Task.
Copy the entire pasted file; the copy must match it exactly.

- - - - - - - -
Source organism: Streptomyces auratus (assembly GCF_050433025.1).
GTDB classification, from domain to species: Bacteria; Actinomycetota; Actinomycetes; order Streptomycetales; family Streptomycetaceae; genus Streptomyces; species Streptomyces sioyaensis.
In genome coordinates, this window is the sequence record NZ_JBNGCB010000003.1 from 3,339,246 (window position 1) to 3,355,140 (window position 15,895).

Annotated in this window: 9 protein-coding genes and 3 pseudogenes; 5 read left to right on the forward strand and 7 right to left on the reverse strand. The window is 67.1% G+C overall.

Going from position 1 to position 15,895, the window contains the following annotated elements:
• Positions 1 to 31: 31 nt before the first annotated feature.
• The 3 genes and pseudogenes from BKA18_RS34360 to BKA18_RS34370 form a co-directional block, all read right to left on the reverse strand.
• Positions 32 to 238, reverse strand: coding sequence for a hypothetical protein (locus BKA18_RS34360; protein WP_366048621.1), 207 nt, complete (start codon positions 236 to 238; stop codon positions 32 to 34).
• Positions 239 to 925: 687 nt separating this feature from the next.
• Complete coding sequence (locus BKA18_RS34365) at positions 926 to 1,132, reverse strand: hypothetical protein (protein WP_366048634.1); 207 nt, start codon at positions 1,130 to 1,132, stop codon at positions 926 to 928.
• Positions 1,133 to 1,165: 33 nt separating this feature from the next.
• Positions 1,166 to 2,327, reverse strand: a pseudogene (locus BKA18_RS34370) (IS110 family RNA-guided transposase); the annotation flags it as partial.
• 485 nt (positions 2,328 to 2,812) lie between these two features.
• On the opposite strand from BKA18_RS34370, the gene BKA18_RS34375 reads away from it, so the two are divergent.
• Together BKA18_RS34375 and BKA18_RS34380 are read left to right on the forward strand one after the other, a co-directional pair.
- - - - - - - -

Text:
Source organism: Streptomyces auratus (assembly GCF_050433025.1).
GTDB classification, from domain to species: Bacteria; Actinomycetota; Actinomycetes; order Streptomycetales; family Streptomycetaceae; genus Streptomyces; species Streptomyces sioyaensis.
In genome coordinates, this window is the sequence record NZ_JBNGCB010000003.1 from 3,339,246 (window position 1) to 3,355,140 (window position 15,895).

Annotated in this window: 9 protein-coding genes and 3 pseudogenes; 5 read left to right on the forward strand and 7 right to left on the reverse strand. The window is 67.1% G+C overall.

Going from position 1 to position 15,895, the window contains the following annotated elements:
• Positions 1 to 31: 31 nt before the first annotated feature.
• The 3 genes and pseudogenes from BKA18_RS34360 to BKA18_RS34370 form a co-directional block, all read right to left on the reverse strand.
• Positions 32 to 238, reverse strand: coding sequence for a hypothetical protein (locus BKA18_RS34360; protein WP_366048621.1), 207 nt, complete (start codon positions 236 to 238; stop codon positions 32 to 34).
• Positions 239 to 925: 687 nt separating this feature from the next.
• Complete coding sequence (locus BKA18_RS34365) at positions 926 to 1,132, reverse strand: hypothetical protein (protein WP_366048634.1); 207 nt, start codon at positions 1,130 to 1,132, stop codon at positions 926 to 928.
• Positions 1,133 to 1,165: 33 nt separating this feature from the next.
• Positions 1,166 to 2,327, reverse strand: a pseudogene (locus BKA18_RS34370) (IS110 family RNA-guided transposase); the annotation flags it as partial.
• 485 nt (positions 2,328 to 2,812) lie between these two features.
• On the opposite strand from BKA18_RS34370, the gene BKA18_RS34375 reads away from it, so the two are divergent.
• Together BKA18_RS34375 and BKA18_RS34380 are read left to right on the forward strand one after the other, a co-directional pair.